To comply with US tax rules, taxpayers must substantiate all items of income; file or amend tax returns for up to the previous six years; pay all taxes, interest and penalties; file the FBAR report; and cooperate with IRS in the event their tax return is selected for audit. The US Treasury Department has in place the following Noncompliance civil penalties for failure to submit or falsifying a FBAR:
* Negligence: Up to $500
* Non-Willful Violation: Up to $10,000 for each violation.
* Pattern of Negligent Activity: In addition to $10,000 penalty, $50,000.
* Willful-Failure to File FBAR or Retain Records of Account: Up to the greater of $100,000 or 50% of the financial account amount at the time of violation.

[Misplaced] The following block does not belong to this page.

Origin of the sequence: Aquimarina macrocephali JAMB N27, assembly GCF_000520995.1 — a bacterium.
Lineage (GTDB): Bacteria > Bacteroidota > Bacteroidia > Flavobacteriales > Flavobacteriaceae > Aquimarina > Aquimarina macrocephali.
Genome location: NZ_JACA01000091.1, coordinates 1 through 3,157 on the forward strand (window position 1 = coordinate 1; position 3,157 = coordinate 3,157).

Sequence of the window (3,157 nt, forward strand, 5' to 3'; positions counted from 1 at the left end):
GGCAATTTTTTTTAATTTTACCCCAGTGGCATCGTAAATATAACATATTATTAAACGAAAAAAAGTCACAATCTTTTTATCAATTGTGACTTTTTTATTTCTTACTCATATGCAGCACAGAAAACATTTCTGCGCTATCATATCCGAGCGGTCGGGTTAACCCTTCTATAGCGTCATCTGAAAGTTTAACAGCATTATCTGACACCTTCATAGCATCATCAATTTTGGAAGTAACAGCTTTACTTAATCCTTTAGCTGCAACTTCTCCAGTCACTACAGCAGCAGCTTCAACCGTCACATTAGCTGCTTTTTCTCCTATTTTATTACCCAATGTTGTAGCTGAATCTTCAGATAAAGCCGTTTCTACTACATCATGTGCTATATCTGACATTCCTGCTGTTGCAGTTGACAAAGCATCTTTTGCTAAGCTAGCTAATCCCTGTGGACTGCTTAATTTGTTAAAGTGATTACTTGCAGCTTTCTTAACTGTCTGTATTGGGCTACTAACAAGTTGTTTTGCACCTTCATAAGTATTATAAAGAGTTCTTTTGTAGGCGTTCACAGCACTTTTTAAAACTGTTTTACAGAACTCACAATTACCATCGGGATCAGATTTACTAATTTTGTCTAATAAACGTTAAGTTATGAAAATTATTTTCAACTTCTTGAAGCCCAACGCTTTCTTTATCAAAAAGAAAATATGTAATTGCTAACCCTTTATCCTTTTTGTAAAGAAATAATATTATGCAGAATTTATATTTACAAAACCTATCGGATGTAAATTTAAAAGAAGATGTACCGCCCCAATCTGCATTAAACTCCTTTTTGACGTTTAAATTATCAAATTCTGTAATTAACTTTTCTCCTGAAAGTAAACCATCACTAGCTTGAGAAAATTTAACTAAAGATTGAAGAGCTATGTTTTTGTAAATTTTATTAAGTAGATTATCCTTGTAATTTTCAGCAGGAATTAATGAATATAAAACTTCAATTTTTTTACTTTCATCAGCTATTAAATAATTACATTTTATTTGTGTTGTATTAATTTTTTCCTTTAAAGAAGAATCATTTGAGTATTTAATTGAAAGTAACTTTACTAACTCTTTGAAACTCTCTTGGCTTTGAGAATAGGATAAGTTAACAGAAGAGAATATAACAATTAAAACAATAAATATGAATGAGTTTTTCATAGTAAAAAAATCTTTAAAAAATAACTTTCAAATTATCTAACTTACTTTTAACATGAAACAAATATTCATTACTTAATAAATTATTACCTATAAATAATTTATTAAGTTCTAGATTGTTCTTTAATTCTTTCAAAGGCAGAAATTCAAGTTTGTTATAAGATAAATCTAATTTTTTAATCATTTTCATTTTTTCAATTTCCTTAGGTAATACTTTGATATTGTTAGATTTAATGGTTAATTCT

* Knowingly Filing False FBAR: Up to the greater of $100,000 or 50% of the amount in the financial account at the time of violation.
The representative of American Citizens Abroad (ACA) in his comments on the IRS amnesty offer argues that IRS can impose significant penalties for both unpaid income taxes up to six years and for failure to file FBARs (hence financial suicide). Further, he believes that passport control may soon be linked to IRS targeting Americans from abroad. And he informs that the Treasury Department ‘WILL’ reward anyone who informs on an American with an unreported foreign account. He concluded his arguments by stating, “No other country has ever concocted such a lethal set of financial weapons targeted at its own citizens.” For more info on ACA refer to www.aca.ch/joomla/index.php. [Source: The Tax Baron Report Jun 09 ++]